Women giving presentation at work.

Public speaking is intimidating, especially to someone who's new to their job and not used to giving presentations. Notice your coworker is nervous before a big meeting? Seek them out afterwards. Letting them know you enjoyed and learned from what they said will hopefully make them feel more confident next time.


Men working at table.

You probably know someone who's always willing to help out with a project when you need it most, and odds are they rarely receive the recognition they deserve. Next time a coworker offers some relief when you're feeling overwhelmed, don't let it go unnoticed. Set aside time to tell them you see the great work they're doing and you appreciate it.


Working with post-it notes.

Being able to see problems differently is a valuable skill in the workplace. It can open up a team to new ideas and save precious time and resources. Sometimes you may be the person to spot the way out of a problem, and other times it's a coworker who points out the solution that was right in front of your face. If you're grateful for their point of view, they deserve to hear it.


Doctor talking to colleagues.

Without communication, collaborating with the people in your workplace would be impossible. A great communicator knows how to understand other people's perspectives, explain their own, and make sure they're never keeping anyone in the dark. They're also not above receiving a compliment every now and then.


Man talking at table with other people.

For some people, getting up and going to work each day is easy: They're personally invested in the company they work for and enjoy helping it succeed. Maybe you're not there yet, but you might see this level of passion and enthusiasm in at least one person you work with. Don't let that inspiring attitude go unrecognized.


Two men in suits shake hands.

Effective management is just as much about offering guidance and support as knowing when to back off. Sometimes leaving employees room to breathe is the best thing managers can do to encourage growth and creativity. It's also a thankless move that often goes unrewarded. Expressing your appreciation to your manager can make a big difference in their day.


Celebrating a birthday at the office.

People take certain work events for granted without stopping to consider the employees who make them possible. Birthday cakes don't magically appear and after-work happy hours don't plan themselves. Behind every fun break you get from your day-to-day duties, there's a coworker who took the initiative to make it happen, and they would like to hear that you enjoyed the fruits of their labor.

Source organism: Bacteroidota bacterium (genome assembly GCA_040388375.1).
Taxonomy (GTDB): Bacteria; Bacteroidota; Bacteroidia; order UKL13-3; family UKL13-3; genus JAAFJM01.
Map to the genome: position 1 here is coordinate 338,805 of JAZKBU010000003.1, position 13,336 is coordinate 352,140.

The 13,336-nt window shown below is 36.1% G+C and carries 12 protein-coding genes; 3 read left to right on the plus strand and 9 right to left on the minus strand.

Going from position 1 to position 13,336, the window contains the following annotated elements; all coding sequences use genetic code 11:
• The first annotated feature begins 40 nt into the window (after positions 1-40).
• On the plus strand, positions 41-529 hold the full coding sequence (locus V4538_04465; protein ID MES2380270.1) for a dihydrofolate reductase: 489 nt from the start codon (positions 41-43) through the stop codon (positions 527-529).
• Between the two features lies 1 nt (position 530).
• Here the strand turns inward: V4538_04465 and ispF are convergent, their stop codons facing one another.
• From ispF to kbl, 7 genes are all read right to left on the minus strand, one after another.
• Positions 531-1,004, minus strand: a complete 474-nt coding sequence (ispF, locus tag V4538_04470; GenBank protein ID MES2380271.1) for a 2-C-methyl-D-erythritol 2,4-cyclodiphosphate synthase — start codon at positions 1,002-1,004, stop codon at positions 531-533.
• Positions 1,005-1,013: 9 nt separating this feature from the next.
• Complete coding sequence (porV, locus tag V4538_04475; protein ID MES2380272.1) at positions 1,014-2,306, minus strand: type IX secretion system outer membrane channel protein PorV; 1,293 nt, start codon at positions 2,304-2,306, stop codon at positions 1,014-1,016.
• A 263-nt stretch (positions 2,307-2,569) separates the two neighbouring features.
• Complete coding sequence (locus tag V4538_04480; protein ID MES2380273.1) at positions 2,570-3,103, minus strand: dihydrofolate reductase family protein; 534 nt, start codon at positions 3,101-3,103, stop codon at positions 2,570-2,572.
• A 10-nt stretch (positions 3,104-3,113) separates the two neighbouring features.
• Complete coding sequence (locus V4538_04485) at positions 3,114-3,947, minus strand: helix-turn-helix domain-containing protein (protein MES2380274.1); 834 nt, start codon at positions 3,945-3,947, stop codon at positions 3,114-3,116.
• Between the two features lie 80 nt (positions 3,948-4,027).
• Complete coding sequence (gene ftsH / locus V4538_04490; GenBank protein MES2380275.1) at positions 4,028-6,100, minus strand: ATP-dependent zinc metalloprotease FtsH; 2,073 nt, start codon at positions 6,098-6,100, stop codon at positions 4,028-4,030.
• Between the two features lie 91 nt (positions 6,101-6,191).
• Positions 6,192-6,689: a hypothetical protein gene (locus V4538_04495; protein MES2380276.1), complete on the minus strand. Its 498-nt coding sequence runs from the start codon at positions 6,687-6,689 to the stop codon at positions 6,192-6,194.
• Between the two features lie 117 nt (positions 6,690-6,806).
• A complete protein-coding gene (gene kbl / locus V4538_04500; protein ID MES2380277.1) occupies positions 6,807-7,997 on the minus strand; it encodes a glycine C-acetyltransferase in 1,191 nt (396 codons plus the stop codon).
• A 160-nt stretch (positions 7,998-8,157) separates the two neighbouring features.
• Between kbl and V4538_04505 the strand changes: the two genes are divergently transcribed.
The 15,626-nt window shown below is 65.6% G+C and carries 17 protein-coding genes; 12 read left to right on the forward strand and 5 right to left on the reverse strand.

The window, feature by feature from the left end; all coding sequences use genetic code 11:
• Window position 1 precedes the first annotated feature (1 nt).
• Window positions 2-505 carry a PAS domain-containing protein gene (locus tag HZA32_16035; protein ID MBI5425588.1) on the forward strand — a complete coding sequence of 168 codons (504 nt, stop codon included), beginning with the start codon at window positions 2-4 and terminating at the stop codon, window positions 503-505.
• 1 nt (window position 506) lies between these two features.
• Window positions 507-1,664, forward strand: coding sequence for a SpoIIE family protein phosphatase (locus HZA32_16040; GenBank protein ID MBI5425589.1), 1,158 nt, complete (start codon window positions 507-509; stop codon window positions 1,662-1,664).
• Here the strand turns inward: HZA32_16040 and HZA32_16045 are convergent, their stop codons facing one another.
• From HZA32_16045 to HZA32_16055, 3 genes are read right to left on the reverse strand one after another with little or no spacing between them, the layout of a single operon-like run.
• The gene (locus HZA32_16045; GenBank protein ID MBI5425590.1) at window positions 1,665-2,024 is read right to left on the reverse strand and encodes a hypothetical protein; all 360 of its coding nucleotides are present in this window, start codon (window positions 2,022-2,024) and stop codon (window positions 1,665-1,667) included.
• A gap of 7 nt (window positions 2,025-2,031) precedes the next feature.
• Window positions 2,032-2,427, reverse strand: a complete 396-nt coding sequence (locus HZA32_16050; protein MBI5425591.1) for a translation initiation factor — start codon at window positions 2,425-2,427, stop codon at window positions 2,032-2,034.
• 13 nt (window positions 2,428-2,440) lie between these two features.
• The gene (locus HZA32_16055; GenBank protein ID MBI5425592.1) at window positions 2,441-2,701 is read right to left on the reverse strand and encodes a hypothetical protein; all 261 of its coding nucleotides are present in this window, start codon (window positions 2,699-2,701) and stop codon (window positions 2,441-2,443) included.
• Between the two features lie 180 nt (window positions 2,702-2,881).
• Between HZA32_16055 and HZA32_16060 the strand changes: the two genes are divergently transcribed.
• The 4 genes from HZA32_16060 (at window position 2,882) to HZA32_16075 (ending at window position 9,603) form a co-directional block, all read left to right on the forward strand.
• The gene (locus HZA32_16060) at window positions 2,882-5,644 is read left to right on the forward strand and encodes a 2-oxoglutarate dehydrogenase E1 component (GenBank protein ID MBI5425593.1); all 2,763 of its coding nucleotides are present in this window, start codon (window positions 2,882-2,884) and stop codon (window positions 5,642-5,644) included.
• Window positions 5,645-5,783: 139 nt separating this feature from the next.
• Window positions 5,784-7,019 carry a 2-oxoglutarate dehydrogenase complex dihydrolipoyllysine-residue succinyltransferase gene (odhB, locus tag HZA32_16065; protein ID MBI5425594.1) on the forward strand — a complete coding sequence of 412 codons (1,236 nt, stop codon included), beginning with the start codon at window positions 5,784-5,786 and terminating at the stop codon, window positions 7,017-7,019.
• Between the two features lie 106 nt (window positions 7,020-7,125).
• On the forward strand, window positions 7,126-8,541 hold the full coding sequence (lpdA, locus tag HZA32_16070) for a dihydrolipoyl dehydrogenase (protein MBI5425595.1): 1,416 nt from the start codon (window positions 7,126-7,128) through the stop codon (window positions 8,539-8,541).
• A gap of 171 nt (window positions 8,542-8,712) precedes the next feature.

Woman at a computer in an office.

We all wish we could be the employee who blows through projects without breaking a sweat. If you're not that person, the least you can do is pay the tireless person in your workplace a compliment—especially after a big project that had them tackling most of the work.


High-fiving at work.

Just like one pessimistic employee can bring down the whole office, a positive person can have the opposite effect. It's hard to feel grumpy about starting a new week when the colleague sitting next to you does everything with a smile on their face.


Woman raising her hand at work.

Asking about something you're not familiar with at work can be intimidating, whether it's about a new policy or procedure or perhaps about the ins and outs of a department you don't usually work with. But asking for help or clarification is also the only way to learn and grow. Complimenting a coworker who asks a lot of questions lets them know that not only is that OK, it's valued.


Hand writing in a notebook.

When someone introduces a great idea at work, people often respond in one of two ways: They get upset that they didn't think of it themselves, or they admire the person for their brilliance. If you want to strengthen work relationships and feel better in the long run, we suggest expressing the latter.


People talking in an office.

Employees who take initiative help businesses run smoothly. Managers don't have to worry about babysitting them, and their coworkers never end up picking up their slack. Next time you go into work, find the person you know who always takes initiative and compliment them for their efforts.


Meeting at work.